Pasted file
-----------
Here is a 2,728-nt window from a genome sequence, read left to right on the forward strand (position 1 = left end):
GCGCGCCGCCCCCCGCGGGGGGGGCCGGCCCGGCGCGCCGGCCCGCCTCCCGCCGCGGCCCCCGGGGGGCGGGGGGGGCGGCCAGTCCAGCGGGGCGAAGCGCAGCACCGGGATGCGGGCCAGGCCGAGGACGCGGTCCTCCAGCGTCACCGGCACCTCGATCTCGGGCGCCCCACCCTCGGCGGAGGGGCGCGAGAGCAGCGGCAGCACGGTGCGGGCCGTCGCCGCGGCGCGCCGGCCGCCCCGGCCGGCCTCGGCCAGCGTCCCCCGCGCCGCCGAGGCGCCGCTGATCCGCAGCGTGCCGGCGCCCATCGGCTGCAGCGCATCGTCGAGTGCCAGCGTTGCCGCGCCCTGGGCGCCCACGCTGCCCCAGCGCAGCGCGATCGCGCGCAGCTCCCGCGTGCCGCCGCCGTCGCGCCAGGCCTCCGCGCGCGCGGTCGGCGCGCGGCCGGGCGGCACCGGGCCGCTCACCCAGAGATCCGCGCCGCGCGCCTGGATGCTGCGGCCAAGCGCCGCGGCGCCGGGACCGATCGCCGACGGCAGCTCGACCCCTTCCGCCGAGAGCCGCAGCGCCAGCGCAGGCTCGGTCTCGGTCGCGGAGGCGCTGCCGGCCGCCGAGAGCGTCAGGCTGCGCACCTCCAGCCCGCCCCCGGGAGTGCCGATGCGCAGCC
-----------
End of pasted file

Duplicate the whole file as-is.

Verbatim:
Here is a 2,728-nt window from a genome sequence, read left to right on the forward strand (position 1 = left end):
GCGCGCCGCCCCCCGCGGGGGGGGCCGGCCCGGCGCGCCGGCCCGCCTCCCGCCGCGGCCCCCGGGGGGCGGGGGGGGCGGCCAGTCCAGCGGGGCGAAGCGCAGCACCGGGATGCGGGCCAGGCCGAGGACGCGGTCCTCCAGCGTCACCGGCACCTCGATCTCGGGCGCCCCACCCTCGGCGGAGGGGCGCGAGAGCAGCGGCAGCACGGTGCGGGCCGTCGCCGCGGCGCGCCGGCCGCCCCGGCCGGCCTCGGCCAGCGTCCCCCGCGCCGCCGAGGCGCCGCTGATCCGCAGCGTGCCGGCGCCCATCGGCTGCAGCGCATCGTCGAGTGCCAGCGTTGCCGCGCCCTGGGCGCCCACGCTGCCCCAGCGCAGCGCGATCGCGCGCAGCTCCCGCGTGCCGCCGCCGTCGCGCCAGGCCTCCGCGCGCGCGGTCGGCGCGCGGCCGGGCGGCACCGGGCCGCTCACCCAGAGATCCGCGCCGCGCGCCTGGATGCTGCGGCCAAGCGCCGCGGCGCCGGGACCGATCGCCGACGGCAGCTCGACCCCTTCCGCCGAGAGCCGCAGCGCCAGCGCAGGCTCGGTCTCGGTCGCGGAGGCGCTGCCGGCCGCCGAGAGCGTCAGGCTGCGCACCTCCAGCCCGCCCCCGGGAGTGCCGATGCGCAGCC